Take LED lighting as an example: As discussed in the recent smart hospital blog, LED lighting can deliver improved patient and clinician experiences and clinical outcomes – using programmability and circadian rhythm lighting. POE LED lighting also contributes significantly to lower operating costs and reduced CO2 emissions – as much as 3-6% reduced energy waste and 8% lower total cost of ownership compared with AC LED (27% lower than AC florescent).

A smart hospital can harness the fourth utility to deliver reduced power consumption and sustainability, improved security, and data-driven clinical workflows.

Telehealth and virtual care: A bridge to improved access to care and sustainability

In 2020, the Centre for Addiction and Mental Health (CAMH), Canada’s largest mental health teaching hospital, increased its delivery of virtual care for mental health visits by nearly 750% in a single month. This shift enabled more flexibility in scheduling appointments and follow-ups, shorter wait times, and greater accessibility by removing barriers to access, particularly for patients in rural and remote locations (including remote Indigenous communities).

In addition to these benefits, telehealth has been shown to result in reduced carbon emissions as a result of fewer car journeys. A recent study published in the Journal of Climate Change and Health found that carbon emissions from patient travel for primary care, specialty care, and mental health visits in Washington and Oregon fell by as much as 46% between 2019 and 2020, as a result of a shift from in-person visits to virtual care. A survey of 14 research reports in the United States, United Kingdom, Canada, Spain, Portugal, and Sweden found that virtual care and telehealth consultations resulted in carbon emissions savings between 0.70–372 kg CO2e per consultation, owing mostly to reduced travel. These studies also showed that telehealth can play a role in climate-related business resiliency, by allowing patient consultations to continue in the wake of extreme weather events.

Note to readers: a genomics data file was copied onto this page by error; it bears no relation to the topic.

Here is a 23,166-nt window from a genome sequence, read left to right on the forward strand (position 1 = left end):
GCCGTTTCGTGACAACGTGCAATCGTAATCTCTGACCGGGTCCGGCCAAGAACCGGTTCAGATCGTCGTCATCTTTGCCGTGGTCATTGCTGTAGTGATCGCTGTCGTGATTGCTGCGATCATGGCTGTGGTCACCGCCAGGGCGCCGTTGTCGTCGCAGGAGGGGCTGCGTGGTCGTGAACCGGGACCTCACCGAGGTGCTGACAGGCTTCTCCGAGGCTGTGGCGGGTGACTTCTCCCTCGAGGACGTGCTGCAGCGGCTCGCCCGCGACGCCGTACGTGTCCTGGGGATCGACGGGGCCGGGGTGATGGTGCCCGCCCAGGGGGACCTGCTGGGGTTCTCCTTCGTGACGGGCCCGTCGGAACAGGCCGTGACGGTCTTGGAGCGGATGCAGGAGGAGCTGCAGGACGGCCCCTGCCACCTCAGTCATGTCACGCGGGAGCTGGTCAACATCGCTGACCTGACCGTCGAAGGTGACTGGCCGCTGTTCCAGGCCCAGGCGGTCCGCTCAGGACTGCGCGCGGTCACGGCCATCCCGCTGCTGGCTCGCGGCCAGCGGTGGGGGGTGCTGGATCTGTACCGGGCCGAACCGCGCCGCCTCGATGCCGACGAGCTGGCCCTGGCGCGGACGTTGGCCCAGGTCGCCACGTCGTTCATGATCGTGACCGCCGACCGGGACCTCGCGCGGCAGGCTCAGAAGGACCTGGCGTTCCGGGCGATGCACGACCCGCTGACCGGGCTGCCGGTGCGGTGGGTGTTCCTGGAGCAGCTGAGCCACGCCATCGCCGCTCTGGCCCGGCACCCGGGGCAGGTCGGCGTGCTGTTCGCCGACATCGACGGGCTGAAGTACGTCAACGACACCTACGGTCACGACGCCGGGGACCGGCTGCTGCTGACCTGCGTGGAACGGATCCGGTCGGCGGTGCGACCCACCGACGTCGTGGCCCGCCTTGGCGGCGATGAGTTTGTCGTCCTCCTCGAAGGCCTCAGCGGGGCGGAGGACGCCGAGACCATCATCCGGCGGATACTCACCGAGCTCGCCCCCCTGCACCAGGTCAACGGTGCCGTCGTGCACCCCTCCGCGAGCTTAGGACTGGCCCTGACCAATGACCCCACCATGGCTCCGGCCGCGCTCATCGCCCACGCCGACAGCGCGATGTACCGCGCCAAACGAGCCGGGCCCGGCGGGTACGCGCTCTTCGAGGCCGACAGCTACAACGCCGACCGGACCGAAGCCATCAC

As patients and clinicians embrace telehealth and virtual care, the improved accessibility, flexibility, and convenience will be accompanied by dramatic reductions in energy costs and carbon emissions.

As we work with healthcare providers and partners to help design and build smart hospitals, telehealth, and virtual care, we see the potential for them to deliver multiple organizational goals while delivering improved energy efficiency, carbon reduction, and sustainability. These outcomes will help healthcare providers meet emissions targets and contribute to the objectives set forth in the COP26 Healthcare Programme.

No matter what sustainability goals your healthcare organization is looking to achieve, Cisco can help build the bridge to get you there.

For more information on smart and sustainable hospitals, please visit the following resources:

This post was jointly authored by Sean Caragata and Ross Sweetzir. 


Sean Caragata

Director, Sales Business Development

Industrial and Infrastructure Group